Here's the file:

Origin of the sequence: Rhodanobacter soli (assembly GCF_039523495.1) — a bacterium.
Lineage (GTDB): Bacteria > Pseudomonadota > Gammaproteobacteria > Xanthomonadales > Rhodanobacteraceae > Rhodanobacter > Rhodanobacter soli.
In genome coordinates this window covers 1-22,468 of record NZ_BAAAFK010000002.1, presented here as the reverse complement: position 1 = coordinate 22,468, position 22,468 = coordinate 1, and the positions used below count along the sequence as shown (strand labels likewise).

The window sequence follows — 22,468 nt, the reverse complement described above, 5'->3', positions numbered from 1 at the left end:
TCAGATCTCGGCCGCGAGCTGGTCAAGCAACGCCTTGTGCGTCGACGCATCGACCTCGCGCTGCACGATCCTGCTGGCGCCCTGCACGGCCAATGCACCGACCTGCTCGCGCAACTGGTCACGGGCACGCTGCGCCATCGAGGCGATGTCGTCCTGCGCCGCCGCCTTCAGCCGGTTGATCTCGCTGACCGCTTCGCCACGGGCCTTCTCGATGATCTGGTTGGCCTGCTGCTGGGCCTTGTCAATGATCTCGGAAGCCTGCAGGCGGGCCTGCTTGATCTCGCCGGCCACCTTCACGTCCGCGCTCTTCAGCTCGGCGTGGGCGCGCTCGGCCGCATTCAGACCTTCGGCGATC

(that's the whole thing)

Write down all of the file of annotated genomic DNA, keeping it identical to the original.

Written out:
Origin of the sequence: Rhodanobacter soli (assembly GCF_039523495.1) — a bacterium.
Lineage (GTDB): Bacteria > Pseudomonadota > Gammaproteobacteria > Xanthomonadales > Rhodanobacteraceae > Rhodanobacter > Rhodanobacter soli.
In genome coordinates this window covers 1-22,468 of record NZ_BAAAFK010000002.1, presented here as the reverse complement: position 1 = coordinate 22,468, position 22,468 = coordinate 1, and the positions used below count along the sequence as shown (strand labels likewise).

The window sequence follows — 22,468 nt, the reverse complement described above, 5'->3', positions numbered from 1 at the left end:
TCAGATCTCGGCCGCGAGCTGGTCAAGCAACGCCTTGTGCGTCGACGCATCGACCTCGCGCTGCACGATCCTGCTGGCGCCCTGCACGGCCAATGCACCGACCTGCTCGCGCAACTGGTCACGGGCACGCTGCGCCATCGAGGCGATGTCGTCCTGCGCCGCCGCCTTCAGCCGGTTGATCTCGCTGACCGCTTCGCCACGGGCCTTCTCGATGATCTGGTTGGCCTGCTGCTGGGCCTTGTCAATGATCTCGGAAGCCTGCAGGCGGGCCTGCTTGATCTCGCCGGCCACCTTCACGTCCGCGCTCTTCAGCTCGGCGTGGGCGCGCTCGGCCGCATTCAGACCTTCGGCGATC